7 Ways to Spring Clean Your Budget
When spring rolls around, most people get into a serious cleaning frenzy. Clearing out their garage, going through their cupboards or overhauling their health and fitness regime.
One area that tends to get ignored though is money. It’s easy to see how our finances can get overlooked. Most people are on a fixed wage or salary, with similar amounts of money coming in each month so slipping into bad habits of regular spending and inconsistent saving can become almost habitual.
The best way to get on top of your finances is to give them a spring clean, just like you would your garage or linen cupboard. Here are a few tips to get you started…
1. Go over your credit card bill from last month
Go over your credit card statement each month and see if there are any unnecessary expenses. Think about things like gym memberships, music or television subscription services and premium memberships to websites – these types of reoccurring payments can really add up. If you pay $7 a month for a music service, $80 for a personal training session you keep cancelling at your own expense and $24 for a monthly coffee bean delivery that you never use, that can very quickly add up to money down the drain. Make sure you scan your credit card statements for these sorts of payments and if you no longer use them, cancel them as soon as possible to save yourself some serious coin.
2. Buy your fresh produce from markets
Markets can often be cheaper than supermarkets so stock up on what you need for the week at your local market. Do keep an eye on specials though – sometimes supermarkets discount certain types of produce so look out for competitive pricing.
3. Choose three things to stop spending money on
If having a takeaway coffee every day brings you joy, you should absolutely keep doing it. If you get the same buzz from an instant coffee at home and you can’t really tell the difference between the two, it might be time to ditch your daily latte habit. If you have a $4 takeaway coffee every day that’s $1460 over the course of a year and there are dozens of other things like this you can stop buying to save yourself money. Have a look through your spending habits and choose three things to cut back on or cut out completely. You could save yourself a few thousand dollars to put towards that house deposit or new piece of furniture.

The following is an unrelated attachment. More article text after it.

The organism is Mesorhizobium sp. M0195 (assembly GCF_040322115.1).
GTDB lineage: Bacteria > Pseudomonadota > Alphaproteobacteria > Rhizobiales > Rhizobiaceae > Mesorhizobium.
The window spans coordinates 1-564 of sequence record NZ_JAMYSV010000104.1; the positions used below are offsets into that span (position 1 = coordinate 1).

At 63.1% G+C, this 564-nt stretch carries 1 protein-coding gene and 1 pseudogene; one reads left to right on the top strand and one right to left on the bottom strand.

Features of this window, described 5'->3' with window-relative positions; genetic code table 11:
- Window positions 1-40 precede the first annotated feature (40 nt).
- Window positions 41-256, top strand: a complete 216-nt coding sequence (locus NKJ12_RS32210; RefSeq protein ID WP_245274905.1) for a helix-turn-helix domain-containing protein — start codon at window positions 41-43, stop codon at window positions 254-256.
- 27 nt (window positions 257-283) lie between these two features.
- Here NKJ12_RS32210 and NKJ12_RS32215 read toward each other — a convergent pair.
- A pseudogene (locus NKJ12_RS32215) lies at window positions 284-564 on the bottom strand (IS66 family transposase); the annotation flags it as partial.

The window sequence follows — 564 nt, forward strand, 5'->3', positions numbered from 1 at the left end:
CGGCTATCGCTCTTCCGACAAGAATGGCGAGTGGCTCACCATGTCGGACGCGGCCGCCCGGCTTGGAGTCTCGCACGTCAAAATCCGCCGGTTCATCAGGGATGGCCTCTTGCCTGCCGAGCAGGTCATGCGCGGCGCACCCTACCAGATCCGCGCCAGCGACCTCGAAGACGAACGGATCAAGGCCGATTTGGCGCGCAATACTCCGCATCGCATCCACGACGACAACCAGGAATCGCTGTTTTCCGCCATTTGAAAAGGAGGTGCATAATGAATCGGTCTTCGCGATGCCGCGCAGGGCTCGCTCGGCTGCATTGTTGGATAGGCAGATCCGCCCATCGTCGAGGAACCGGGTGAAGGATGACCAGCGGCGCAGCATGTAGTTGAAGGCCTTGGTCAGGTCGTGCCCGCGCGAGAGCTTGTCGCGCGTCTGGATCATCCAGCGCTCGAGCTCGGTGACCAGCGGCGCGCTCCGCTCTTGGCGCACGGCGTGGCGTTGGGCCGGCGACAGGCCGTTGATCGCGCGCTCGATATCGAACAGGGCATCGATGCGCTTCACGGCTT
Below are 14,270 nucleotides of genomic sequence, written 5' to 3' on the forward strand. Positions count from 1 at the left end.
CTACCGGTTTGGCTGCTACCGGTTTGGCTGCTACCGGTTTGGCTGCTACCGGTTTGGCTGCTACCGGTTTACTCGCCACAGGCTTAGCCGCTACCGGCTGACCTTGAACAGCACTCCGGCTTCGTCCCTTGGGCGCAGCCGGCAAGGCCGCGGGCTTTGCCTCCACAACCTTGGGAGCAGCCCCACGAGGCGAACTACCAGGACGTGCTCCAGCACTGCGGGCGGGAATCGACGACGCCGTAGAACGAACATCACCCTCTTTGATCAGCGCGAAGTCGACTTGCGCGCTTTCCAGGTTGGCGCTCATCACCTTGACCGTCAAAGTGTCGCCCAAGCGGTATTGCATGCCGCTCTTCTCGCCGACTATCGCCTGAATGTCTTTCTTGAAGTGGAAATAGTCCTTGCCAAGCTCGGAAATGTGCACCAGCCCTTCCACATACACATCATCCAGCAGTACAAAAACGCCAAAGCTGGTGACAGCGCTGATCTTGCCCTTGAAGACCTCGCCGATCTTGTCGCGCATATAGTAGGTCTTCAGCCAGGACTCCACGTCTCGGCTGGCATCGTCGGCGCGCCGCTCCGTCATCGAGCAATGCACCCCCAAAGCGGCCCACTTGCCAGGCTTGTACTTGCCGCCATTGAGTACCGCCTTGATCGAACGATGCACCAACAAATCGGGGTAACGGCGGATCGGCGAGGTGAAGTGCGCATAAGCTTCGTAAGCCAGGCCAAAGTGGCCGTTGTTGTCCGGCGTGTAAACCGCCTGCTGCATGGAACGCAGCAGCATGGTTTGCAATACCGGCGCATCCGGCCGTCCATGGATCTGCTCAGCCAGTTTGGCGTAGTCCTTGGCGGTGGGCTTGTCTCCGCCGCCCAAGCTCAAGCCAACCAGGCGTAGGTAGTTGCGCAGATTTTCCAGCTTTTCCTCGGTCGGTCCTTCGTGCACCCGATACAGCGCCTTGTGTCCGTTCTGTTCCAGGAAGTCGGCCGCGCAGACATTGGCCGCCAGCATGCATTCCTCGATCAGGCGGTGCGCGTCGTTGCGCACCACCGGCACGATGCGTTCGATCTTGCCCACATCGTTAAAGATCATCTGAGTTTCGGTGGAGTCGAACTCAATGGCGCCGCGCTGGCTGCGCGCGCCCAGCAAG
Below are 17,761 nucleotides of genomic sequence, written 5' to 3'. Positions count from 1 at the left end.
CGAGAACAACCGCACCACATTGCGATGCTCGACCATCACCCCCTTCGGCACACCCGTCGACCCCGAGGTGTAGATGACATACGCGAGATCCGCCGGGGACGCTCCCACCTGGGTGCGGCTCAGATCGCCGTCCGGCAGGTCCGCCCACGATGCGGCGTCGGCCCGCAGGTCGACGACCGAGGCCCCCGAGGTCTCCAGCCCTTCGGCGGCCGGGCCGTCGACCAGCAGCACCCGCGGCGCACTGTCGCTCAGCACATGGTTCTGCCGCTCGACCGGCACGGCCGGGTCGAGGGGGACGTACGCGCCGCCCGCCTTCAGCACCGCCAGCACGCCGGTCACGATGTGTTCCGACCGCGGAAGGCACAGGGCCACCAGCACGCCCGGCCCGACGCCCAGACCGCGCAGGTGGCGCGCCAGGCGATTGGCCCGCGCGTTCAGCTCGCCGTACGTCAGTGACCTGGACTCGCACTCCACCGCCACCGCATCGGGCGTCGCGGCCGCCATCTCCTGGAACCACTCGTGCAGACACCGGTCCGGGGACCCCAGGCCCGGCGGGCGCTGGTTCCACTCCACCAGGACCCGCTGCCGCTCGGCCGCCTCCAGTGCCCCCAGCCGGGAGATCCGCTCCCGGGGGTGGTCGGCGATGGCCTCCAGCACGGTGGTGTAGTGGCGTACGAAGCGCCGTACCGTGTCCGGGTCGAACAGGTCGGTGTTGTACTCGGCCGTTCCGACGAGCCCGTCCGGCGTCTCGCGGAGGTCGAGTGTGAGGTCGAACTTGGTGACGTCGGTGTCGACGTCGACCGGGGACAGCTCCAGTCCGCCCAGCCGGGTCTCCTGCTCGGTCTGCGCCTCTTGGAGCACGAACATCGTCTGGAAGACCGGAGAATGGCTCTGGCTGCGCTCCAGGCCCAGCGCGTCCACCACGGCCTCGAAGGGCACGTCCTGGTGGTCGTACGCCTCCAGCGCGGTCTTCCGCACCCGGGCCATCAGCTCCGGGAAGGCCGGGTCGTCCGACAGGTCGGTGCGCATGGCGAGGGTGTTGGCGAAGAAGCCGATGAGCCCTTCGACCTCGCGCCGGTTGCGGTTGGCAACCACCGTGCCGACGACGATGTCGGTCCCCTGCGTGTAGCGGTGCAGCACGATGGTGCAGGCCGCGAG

4. Commit to a savings plan
Long-term savings accounts may have a higher interest rate than regular accounts and you sometimes get rewarded for putting money in it regularly and refraining from withdrawing funds. The longer you leave your money alone in the account, the more interest you could potentially earn.
5. Set a weekly grocery budget
If you go to the supermarket every week and just buy whatever you feel like, you’re probably spending a lot more money than you need to. Resist expensive snacks, fancy cheeses, packaged meals and beverages and only buy what you went to the supermarket to get. Set yourself a budget and challenge yourself to stick to it, that way you won’t be tempted by the teaser item displays at the exit of the store.
6. Buy in bulk when you can
If you have a bulk buying store near you, try it out. Things like toilet paper, dishwasher tablets, garbage bags, long life milk and pantry staples can be purchased in larger amounts and often for a fraction of the price. Make sure you have a good idea of what price you’d pay for a particular item at different stores so you can easily identify when something is cheaper or not.
7. Pay cash where possible
It’s a good idea to try and pay cash for what you can, including big-ticket items, so you avoid potential interest charges.
Would you like some more tips on how to save money for a house? Send me a message HERE, and I can send through some information to assist you.
The above information has been sourced from Realestate.com.au. To read the full article CLICK HERE.